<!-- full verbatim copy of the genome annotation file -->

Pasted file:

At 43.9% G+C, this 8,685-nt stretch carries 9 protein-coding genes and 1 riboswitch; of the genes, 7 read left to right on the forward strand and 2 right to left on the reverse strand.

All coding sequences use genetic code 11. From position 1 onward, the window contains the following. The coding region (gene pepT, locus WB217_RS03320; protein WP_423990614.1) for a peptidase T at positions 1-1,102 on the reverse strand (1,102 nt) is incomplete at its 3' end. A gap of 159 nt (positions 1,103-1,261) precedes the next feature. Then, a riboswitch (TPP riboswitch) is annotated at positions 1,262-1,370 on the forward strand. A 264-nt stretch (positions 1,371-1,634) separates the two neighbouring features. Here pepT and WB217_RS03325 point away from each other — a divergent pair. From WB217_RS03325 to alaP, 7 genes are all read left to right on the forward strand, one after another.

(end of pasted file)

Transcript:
At 43.9% G+C, this 8,685-nt stretch carries 9 protein-coding genes and 1 riboswitch; of the genes, 7 read left to right on the forward strand and 2 right to left on the reverse strand.

All coding sequences use genetic code 11. From position 1 onward, the window contains the following. The coding region (gene pepT, locus WB217_RS03320; protein WP_423990614.1) for a peptidase T at positions 1-1,102 on the reverse strand (1,102 nt) is incomplete at its 3' end. A gap of 159 nt (positions 1,103-1,261) precedes the next feature. Then, a riboswitch (TPP riboswitch) is annotated at positions 1,262-1,370 on the forward strand. A 264-nt stretch (positions 1,371-1,634) separates the two neighbouring features. Here pepT and WB217_RS03325 point away from each other — a divergent pair. From WB217_RS03325 to alaP, 7 genes are all read left to right on the forward strand, one after another.